Cleveland Area House Prices are Unevenly Recovering

A decade ago, the housing collapse pushed Cuyahoga County into a recession, and the county had a high percentage of vacant properties. Now, based on Frank Ford’s study, who is a senior policy adviser at Western Reserve Land Conservancy, the housing market in Cuyahoga County is recovering unevenly. Some districts of Cleveland and suburban areas have regained the value they lost during that time. However, the majority neighborhoods, especially in the inner city, are still in the poor condition.
The situations are starkly different between the central Cuyahoga County and the suburban areas, as illustrated in the map below. In the city of Cleveland, only a few neighborhoods have already recovered from the recession or seen an improvement in the housing market. The housing median price was no more than $50,000 in 2015 for 25 of the 34 city neighborhoods from Ford’s study.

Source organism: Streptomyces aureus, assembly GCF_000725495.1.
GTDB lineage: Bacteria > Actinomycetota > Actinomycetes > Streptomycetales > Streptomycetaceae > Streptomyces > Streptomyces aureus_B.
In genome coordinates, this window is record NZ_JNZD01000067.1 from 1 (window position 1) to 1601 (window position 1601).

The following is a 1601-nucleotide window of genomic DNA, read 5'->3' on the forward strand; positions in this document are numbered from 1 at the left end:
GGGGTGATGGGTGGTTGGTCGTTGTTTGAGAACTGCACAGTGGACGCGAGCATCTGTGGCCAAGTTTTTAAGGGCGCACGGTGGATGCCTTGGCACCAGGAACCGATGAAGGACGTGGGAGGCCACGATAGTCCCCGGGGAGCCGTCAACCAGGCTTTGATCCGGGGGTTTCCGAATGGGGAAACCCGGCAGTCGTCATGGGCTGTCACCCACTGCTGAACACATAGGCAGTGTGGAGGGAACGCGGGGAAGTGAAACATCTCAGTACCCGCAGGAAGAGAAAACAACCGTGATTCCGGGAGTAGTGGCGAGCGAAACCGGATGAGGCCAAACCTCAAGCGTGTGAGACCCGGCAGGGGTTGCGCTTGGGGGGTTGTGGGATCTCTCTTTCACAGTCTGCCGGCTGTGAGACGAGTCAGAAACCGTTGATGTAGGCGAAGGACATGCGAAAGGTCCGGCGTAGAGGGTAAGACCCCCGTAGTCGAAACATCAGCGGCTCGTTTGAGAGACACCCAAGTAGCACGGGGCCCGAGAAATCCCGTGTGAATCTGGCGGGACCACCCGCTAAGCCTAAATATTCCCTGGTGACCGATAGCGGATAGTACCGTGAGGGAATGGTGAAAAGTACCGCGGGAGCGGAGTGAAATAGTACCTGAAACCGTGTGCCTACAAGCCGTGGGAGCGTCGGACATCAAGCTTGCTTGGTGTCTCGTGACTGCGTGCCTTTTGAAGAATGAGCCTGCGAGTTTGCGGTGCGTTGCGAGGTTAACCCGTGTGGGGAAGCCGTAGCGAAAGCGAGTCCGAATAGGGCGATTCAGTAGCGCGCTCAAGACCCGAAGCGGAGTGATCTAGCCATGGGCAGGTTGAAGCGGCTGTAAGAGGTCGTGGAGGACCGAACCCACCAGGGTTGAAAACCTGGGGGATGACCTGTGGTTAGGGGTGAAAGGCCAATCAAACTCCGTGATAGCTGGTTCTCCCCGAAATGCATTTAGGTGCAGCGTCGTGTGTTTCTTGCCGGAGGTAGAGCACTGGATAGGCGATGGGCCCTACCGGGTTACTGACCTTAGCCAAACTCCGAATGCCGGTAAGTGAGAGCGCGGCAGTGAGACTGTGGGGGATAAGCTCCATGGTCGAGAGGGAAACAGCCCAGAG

Maps by William Neff of The Plain Dealer

However, unlike big cities, where the housing prices were fluctuating quickly, the housing prices in suburban areas were showing “much slower slope” in both ways, which means the housing prices in suburban areas are just smoothly changed. And in some neighborhoods, they never experienced the same ups and downs as the city.  

Although the housing markets in suburban areas and some city neighborhoods have recovered, the housing prices in the city of Cleveland are still much lower than before. However, the lower housing price is not a benefit for residents there, as it is caused by the huge number of abandoned and blighted properties. Arguably, these neighborhoods can no longer provide a safe environment for residents, so more residents moved to the suburban areas for better living conditions. In time, this situation may increase the gap between the suburban area and the inner city.

Post by Xuewei Chen 

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